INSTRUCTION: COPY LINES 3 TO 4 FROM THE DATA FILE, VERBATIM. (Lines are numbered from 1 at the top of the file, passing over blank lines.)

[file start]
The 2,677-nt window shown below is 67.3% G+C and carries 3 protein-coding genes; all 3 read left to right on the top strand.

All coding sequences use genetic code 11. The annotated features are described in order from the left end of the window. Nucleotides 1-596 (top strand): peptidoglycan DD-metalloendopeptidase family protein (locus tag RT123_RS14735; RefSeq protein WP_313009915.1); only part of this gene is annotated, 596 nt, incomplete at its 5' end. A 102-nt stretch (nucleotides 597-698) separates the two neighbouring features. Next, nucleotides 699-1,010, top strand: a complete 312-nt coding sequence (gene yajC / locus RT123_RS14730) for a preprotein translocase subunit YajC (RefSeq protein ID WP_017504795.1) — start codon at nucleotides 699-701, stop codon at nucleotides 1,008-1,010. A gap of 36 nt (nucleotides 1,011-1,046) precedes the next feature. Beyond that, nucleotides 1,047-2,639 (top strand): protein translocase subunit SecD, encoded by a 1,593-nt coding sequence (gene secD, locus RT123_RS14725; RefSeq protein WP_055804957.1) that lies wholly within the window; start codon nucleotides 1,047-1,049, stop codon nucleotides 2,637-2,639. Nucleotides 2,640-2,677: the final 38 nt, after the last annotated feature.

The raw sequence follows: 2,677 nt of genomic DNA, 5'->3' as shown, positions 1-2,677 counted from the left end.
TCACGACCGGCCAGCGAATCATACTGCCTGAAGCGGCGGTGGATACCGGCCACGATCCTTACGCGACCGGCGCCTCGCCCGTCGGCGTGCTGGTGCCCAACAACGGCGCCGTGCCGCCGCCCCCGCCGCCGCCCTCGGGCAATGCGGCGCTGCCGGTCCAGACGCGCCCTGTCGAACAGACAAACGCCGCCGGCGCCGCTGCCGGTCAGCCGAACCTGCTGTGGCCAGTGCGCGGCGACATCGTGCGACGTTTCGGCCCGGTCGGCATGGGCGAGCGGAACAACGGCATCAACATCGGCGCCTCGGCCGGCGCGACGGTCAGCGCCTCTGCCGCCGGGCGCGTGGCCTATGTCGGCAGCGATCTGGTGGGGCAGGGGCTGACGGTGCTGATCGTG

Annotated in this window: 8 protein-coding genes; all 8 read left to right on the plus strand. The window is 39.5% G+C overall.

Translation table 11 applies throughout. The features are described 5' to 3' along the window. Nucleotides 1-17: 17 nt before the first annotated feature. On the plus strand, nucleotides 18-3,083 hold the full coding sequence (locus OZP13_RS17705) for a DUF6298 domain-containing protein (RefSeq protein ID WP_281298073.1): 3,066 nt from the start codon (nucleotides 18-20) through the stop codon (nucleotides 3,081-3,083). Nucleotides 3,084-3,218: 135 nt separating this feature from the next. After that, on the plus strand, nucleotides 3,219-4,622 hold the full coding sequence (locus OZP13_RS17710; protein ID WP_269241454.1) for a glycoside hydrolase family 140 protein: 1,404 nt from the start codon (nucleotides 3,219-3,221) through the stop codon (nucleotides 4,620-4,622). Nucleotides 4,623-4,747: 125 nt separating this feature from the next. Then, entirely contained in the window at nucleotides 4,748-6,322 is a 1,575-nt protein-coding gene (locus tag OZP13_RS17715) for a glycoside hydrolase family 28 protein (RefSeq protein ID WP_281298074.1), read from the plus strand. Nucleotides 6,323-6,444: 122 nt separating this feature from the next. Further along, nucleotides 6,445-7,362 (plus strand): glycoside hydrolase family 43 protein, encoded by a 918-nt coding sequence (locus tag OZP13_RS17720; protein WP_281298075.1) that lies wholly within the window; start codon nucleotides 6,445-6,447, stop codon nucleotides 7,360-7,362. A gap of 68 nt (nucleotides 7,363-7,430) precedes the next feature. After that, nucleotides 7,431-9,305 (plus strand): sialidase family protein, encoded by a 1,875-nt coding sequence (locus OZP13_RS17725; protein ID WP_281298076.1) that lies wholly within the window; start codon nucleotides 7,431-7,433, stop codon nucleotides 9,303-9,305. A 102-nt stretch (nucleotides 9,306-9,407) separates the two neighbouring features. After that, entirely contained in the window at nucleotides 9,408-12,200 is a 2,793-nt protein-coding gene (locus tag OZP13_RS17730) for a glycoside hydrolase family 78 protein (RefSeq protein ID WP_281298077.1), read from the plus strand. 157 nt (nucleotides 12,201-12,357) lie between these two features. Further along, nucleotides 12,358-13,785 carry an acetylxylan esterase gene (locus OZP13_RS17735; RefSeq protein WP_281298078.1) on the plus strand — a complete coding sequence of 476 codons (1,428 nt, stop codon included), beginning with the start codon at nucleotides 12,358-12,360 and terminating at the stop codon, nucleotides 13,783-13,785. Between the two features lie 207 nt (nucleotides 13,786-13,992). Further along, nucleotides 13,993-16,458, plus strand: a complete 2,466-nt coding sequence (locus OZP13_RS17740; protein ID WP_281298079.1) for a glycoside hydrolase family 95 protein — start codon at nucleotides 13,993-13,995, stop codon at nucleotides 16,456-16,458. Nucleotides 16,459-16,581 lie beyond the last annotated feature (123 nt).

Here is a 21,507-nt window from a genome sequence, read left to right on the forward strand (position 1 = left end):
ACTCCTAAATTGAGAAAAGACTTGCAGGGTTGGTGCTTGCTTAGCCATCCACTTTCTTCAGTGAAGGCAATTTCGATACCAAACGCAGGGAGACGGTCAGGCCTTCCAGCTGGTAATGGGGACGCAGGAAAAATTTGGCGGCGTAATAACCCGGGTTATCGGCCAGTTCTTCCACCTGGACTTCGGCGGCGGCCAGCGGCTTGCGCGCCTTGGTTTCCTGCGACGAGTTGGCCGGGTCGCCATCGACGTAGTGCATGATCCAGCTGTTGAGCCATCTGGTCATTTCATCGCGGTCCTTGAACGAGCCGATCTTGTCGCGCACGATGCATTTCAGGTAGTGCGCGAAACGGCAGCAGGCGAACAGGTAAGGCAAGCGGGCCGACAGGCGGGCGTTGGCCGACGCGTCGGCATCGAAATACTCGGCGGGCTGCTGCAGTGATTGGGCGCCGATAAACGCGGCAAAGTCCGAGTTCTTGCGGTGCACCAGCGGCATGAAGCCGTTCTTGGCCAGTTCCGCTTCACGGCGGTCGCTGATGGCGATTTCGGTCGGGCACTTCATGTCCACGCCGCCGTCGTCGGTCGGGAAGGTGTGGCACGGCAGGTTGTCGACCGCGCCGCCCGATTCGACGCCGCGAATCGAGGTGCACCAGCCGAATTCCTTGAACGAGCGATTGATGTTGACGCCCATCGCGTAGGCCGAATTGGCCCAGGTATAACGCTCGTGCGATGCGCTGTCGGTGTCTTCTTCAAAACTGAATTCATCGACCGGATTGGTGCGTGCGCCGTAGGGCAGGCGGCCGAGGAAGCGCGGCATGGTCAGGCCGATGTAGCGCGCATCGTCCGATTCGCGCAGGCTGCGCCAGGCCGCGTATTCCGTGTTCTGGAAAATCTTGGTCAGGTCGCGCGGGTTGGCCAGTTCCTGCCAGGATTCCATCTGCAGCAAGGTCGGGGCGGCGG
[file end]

The raw sequence follows: 2,677 nt of genomic DNA, 5'->3' as shown, positions 1-2,677 counted from the left end.
TCACGACCGGCCAGCGAATCATACTGCCTGAAGCGGCGGTGGATACCGGCCACGATCCTTACGCGACCGGCGCCTCGCCCGTCGGCGTGCTGGTGCCCAACAACGGCGCCGTGCCGCCGCCCCCGCCGCCGCCCTCGGGCAATGCGGCGCTGCCGGTCCAGACGCGCCCTGTCGAACAGACAAACGCCGCCGGCGCCGCTGCCGGTCAGCCGAACCTGCTGTGGCCAGTGCGCGGCGACATCGTGCGACGTTTCGGCCCGGTCGGCATGGGCGAGCGGAACAACGGCATCAACATCGGCGCCTCGGCCGGCGCGACGGTCAGCGCCTCTGCCGCCGGGCGCGTGGCCTATGTCGGCAGCGATCTGGTGGGGCAGGGGCTGACGGTGCTGATCGTG